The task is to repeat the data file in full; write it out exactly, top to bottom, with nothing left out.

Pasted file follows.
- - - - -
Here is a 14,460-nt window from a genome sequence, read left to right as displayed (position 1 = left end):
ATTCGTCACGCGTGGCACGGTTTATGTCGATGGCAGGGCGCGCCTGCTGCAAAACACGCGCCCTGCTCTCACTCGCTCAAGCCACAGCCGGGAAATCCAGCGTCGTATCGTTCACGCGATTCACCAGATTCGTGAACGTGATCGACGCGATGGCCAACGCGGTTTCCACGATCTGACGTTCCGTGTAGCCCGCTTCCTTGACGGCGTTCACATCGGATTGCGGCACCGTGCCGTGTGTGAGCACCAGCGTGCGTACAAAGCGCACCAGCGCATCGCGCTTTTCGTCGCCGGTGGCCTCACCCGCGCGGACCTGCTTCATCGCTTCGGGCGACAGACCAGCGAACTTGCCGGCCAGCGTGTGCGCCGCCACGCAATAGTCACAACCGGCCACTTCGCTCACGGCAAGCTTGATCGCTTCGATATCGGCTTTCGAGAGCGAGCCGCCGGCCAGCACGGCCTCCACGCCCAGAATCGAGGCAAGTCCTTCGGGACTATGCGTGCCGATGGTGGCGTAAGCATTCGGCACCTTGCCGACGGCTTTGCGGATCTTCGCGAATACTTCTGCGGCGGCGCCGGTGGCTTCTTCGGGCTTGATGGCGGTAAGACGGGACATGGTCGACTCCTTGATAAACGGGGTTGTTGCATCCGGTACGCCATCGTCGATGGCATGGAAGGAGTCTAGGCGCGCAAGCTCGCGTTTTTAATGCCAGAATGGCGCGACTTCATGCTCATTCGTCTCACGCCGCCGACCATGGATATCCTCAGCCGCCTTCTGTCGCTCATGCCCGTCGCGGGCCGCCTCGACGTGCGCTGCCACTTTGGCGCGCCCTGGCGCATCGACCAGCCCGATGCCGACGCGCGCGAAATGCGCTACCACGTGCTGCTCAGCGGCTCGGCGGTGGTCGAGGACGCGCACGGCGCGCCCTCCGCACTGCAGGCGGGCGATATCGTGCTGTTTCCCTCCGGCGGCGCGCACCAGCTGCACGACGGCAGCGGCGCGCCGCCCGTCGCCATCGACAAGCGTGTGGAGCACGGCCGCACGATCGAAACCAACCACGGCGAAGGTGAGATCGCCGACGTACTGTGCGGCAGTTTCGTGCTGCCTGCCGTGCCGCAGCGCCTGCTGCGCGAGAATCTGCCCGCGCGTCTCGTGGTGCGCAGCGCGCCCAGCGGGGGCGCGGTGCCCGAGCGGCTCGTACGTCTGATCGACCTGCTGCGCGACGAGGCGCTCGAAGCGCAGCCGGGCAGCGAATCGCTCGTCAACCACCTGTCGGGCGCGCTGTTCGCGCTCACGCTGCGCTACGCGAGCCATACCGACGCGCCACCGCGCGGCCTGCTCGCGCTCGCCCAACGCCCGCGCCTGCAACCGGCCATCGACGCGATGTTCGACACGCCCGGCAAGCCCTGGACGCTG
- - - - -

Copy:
Here is a 14,460-nt window from a genome sequence, read left to right as displayed (position 1 = left end):
ATTCGTCACGCGTGGCACGGTTTATGTCGATGGCAGGGCGCGCCTGCTGCAAAACACGCGCCCTGCTCTCACTCGCTCAAGCCACAGCCGGGAAATCCAGCGTCGTATCGTTCACGCGATTCACCAGATTCGTGAACGTGATCGACGCGATGGCCAACGCGGTTTCCACGATCTGACGTTCCGTGTAGCCCGCTTCCTTGACGGCGTTCACATCGGATTGCGGCACCGTGCCGTGTGTGAGCACCAGCGTGCGTACAAAGCGCACCAGCGCATCGCGCTTTTCGTCGCCGGTGGCCTCACCCGCGCGGACCTGCTTCATCGCTTCGGGCGACAGACCAGCGAACTTGCCGGCCAGCGTGTGCGCCGCCACGCAATAGTCACAACCGGCCACTTCGCTCACGGCAAGCTTGATCGCTTCGATATCGGCTTTCGAGAGCGAGCCGCCGGCCAGCACGGCCTCCACGCCCAGAATCGAGGCAAGTCCTTCGGGACTATGCGTGCCGATGGTGGCGTAAGCATTCGGCACCTTGCCGACGGCTTTGCGGATCTTCGCGAATACTTCTGCGGCGGCGCCGGTGGCTTCTTCGGGCTTGATGGCGGTAAGACGGGACATGGTCGACTCCTTGATAAACGGGGTTGTTGCATCCGGTACGCCATCGTCGATGGCATGGAAGGAGTCTAGGCGCGCAAGCTCGCGTTTTTAATGCCAGAATGGCGCGACTTCATGCTCATTCGTCTCACGCCGCCGACCATGGATATCCTCAGCCGCCTTCTGTCGCTCATGCCCGTCGCGGGCCGCCTCGACGTGCGCTGCCACTTTGGCGCGCCCTGGCGCATCGACCAGCCCGATGCCGACGCGCGCGAAATGCGCTACCACGTGCTGCTCAGCGGCTCGGCGGTGGTCGAGGACGCGCACGGCGCGCCCTCCGCACTGCAGGCGGGCGATATCGTGCTGTTTCCCTCCGGCGGCGCGCACCAGCTGCACGACGGCAGCGGCGCGCCGCCCGTCGCCATCGACAAGCGTGTGGAGCACGGCCGCACGATCGAAACCAACCACGGCGAAGGTGAGATCGCCGACGTACTGTGCGGCAGTTTCGTGCTGCCTGCCGTGCCGCAGCGCCTGCTGCGCGAGAATCTGCCCGCGCGTCTCGTGGTGCGCAGCGCGCCCAGCGGGGGCGCGGTGCCCGAGCGGCTCGTACGTCTGATCGACCTGCTGCGCGACGAGGCGCTCGAAGCGCAGCCGGGCAGCGAATCGCTCGTCAACCACCTGTCGGGCGCGCTGTTCGCGCTCACGCTGCGCTACGCGAGCCATACCGACGCGCCACCGCGCGGCCTGCTCGCGCTCGCCCAACGCCCGCGCCTGCAACCGGCCATCGACGCGATGTTCGACACGCCCGGCAAGCCCTGGACGCTG